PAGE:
1. Any Wedding Reality Show Ever: Nigeria Edition. After seeing Glenna Gordon’s amazing photo essay on Nigerian weddings, I feel legitimately betrayed by the reality TV industry’s failure to bring me any wedding shows involving mommy lace, little brides, or cash “spray.” Seriously, someone has to get on this.
  2. Arrested Development in Addis Ababa. According to NPR, Ethiopia is currently undergoing a construction boom so powerful that women are leaving traditional work as maids and nannies to join construction crews. Perhaps it’s time for the Bluth family to partner with a development firm run by a family of quirky Ethiopians to blow the McMansion market there wide open.
  3. Scandal: The Kigali Initiative. Olivia Pope & Associates get new client: a Rwandan diplomat who has been in secret talks about joining the opposition, and is afraid that the Kagame regime is about to have him killed. The gladiators in suits get to work, but it turns out that the plot runs deeper than anyone could have imagined, so they have to join with a team of Rwandan fixers to get to the bottom of it before it’s too late.
  4. Untitled Liberian Surfing Project. A ragtag group of Liberian surfing entrepreneurs decide that it’s time for Robertsport to host a major international surfing competition. Hijinks ensue.

Come on, entertainment industry: make it happen!

Amanda Taub


  1. So are you deliberately getting plot points wrong to support your article or did you just not bother to follow the episode you are critiquing?
    1. Maggie didn’t go to Africa just to do the orphanage story.
    2. The deposition was not used to “evaluate Maggie’s emotional state after a traumatic event.” If you we’re following the story- AT ALL- you would see that the deposition is about Genoa, and they are evaluating Maggie’s mental status as a lead in to what will inevitably be her involvement. Maybe non-linear story lines are too complex for you?
    3. You don’t think Sorkin writes strong female characters? Mackenzie McHale, Sloan Sabbath… and even Dana Whitaker would argue otherwise.

  2. I like this write up! But I do remember a point where she was asked to cover the orphanage story first before anything else. But yes, the African angle was so badly thought out.

  3. You’re going to make me watch Newsroom aren’t you? I’d given up on that show.

    In addition to the Nigerian wedding show, I’d love to see a Nigerian version of ‘Come Dine with Me’.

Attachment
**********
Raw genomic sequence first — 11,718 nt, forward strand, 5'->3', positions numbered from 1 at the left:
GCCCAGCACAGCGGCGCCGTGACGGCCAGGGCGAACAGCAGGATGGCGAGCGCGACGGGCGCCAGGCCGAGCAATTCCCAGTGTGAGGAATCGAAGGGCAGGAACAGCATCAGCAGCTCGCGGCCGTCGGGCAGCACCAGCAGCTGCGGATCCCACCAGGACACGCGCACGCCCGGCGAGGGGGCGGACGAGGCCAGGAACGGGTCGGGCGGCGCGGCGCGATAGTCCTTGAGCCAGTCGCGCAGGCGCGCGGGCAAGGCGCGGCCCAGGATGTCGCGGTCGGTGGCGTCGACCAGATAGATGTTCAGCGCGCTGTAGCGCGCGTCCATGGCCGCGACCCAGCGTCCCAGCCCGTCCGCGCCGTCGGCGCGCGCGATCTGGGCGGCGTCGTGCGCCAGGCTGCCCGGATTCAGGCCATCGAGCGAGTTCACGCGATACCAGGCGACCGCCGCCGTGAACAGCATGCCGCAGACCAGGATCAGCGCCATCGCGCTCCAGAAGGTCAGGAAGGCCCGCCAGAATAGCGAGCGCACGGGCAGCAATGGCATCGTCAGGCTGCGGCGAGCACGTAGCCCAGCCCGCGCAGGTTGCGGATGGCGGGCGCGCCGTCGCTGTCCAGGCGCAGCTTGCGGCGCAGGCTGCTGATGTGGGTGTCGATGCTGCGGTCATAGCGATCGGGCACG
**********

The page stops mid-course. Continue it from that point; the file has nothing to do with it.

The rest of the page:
4. An American show with mostly American characters, has a major character and minor character spend part of an episode in another country to cover a war and for plot reasons something must happen that emotionally affects the major character but leaves them phyically unharmed.

    As what we got was argueably a bit on the nose, I am truly surprised that the author proposes that what we should have seen was a much longer expedition, because that is implication of demanding that the Ugandan characters be more then the incidental characters that they were handled as.

    You propose that: “if a movie or TV show is set in Africa, then it should (1) have at least two African characters, (2) who talk to each other, (3) about a topic other than poverty, disease, or violent conflict.” but stop short of stating the implication of failing this test…

    On the whole the Newsroom is not set in Africa, and it does not have any recurring characters from Africa, thus considering the modified Bechdel test proposed the question raised is ultimately whether the Newsroom is doing Africa a disservice by not including authentic and well developed African characters in it’s thankful breif excursion? I’m inclined to think in this case the answer is “no” (even though I do feel the question is a valid one to consider).

    As a reminder: the reason the Bechdel test exists is to illustrate the under-representation of women in mass-media, it does not mandate that all movies and television series should have well developed female characters, but suggests that as a society we should be ashamed that a higher percentage doesn’t. This also suggests why the modified test proposed here may not be the primary issue we should be concerned about, and why the programs suggested at the end are much much worse; the issue with having characters of other nationalities in stories is largely down to stereotyping, respect of culture, dignity and the fairness of their representation, not a lack of their lack of inclusion as characters.

    • About doing Africa a disservice is questionable. Aren’t there viewers, an audience base in Africa as well?

      • maybe South Africa possibly, but I don’t see how this is relevant (I’m not in the US myself, and if the Newsroom or any other program, mentions my country I am only concerned that we are not portrayed unfairly)

        • And the audience base might shock you but South Africa isn’t the only country. I know of at least four people who come from about four different countries that watch newsroom religiously. I being one of them from Tanzania.